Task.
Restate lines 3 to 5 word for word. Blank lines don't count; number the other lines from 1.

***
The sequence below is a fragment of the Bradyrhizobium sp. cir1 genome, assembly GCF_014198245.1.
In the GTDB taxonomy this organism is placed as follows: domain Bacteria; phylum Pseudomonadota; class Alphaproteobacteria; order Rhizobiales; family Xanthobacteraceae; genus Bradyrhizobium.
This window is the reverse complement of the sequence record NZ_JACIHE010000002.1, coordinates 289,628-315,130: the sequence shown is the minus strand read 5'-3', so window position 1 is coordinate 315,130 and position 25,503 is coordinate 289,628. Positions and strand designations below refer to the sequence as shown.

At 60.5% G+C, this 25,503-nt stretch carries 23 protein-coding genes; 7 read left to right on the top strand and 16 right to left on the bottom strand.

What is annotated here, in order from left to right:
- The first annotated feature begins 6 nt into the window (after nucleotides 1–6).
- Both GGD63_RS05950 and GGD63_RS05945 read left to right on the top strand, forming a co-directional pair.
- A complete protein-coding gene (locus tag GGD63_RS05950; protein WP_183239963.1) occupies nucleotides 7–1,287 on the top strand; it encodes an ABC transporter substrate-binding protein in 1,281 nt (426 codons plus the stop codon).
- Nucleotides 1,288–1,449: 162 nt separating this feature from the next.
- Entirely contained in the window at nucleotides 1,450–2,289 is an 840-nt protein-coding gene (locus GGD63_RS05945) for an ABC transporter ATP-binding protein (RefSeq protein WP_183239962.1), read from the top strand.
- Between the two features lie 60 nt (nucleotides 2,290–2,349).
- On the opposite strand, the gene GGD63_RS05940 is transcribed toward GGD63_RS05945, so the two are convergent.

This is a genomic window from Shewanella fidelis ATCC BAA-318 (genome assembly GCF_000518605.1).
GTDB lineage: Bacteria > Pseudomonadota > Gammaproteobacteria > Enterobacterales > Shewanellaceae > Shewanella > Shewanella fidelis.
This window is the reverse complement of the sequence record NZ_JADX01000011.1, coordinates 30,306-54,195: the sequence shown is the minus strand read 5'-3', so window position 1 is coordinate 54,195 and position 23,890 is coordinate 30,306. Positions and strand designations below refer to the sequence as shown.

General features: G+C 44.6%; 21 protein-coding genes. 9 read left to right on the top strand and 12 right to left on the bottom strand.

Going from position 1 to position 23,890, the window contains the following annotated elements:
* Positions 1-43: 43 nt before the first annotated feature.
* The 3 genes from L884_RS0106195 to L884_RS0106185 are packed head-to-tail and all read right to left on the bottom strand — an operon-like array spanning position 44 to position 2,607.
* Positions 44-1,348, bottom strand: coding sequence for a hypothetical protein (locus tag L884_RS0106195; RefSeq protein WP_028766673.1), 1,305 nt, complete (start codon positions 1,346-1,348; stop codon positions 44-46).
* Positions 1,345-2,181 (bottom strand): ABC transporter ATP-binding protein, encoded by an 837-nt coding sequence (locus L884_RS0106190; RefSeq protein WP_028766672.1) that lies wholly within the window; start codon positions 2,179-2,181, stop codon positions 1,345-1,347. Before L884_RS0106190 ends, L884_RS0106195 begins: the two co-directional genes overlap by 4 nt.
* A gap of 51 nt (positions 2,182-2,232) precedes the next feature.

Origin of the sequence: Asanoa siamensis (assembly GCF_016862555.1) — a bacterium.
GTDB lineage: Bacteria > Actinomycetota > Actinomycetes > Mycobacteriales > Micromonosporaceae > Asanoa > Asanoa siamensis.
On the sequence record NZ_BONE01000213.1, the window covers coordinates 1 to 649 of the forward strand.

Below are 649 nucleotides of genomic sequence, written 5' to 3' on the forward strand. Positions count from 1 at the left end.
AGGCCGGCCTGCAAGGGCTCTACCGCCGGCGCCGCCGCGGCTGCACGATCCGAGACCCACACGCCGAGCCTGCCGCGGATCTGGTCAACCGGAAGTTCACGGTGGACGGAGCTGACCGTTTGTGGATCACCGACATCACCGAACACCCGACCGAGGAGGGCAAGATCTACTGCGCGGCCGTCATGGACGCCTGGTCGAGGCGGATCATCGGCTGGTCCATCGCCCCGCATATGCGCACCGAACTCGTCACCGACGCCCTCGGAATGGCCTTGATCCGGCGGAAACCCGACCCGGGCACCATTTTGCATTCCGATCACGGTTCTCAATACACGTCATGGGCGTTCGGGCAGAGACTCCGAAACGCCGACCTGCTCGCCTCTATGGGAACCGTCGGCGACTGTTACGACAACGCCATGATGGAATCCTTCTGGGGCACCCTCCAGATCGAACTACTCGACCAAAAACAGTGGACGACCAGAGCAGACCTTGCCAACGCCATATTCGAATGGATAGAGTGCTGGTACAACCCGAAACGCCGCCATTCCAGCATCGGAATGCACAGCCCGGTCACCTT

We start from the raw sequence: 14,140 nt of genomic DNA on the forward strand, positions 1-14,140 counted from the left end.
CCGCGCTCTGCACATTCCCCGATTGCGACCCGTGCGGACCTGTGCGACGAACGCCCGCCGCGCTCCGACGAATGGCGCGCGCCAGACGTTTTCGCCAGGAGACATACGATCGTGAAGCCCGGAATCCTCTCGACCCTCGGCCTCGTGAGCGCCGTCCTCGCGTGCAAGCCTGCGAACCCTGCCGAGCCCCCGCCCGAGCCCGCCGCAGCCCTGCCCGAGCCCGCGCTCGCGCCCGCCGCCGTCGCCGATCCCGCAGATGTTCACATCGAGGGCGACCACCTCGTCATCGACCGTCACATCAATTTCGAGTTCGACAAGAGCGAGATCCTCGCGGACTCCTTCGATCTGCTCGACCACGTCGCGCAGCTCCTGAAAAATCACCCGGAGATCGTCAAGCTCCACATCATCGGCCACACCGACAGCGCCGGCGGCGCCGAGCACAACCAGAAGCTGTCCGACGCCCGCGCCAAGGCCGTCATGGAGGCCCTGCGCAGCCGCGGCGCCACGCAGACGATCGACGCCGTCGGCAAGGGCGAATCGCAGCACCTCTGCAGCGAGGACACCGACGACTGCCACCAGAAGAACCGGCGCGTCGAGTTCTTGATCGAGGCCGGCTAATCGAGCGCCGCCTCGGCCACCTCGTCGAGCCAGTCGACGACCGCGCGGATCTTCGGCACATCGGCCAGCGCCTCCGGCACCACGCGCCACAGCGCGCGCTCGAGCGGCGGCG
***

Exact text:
This window is the reverse complement of the sequence record NZ_JACIHE010000002.1, coordinates 289,628-315,130: the sequence shown is the minus strand read 5'-3', so window position 1 is coordinate 315,130 and position 25,503 is coordinate 289,628. Positions and strand designations below refer to the sequence as shown.

At 60.5% G+C, this 25,503-nt stretch carries 23 protein-coding genes; 7 read left to right on the top strand and 16 right to left on the bottom strand.

What is annotated here, in order from left to right: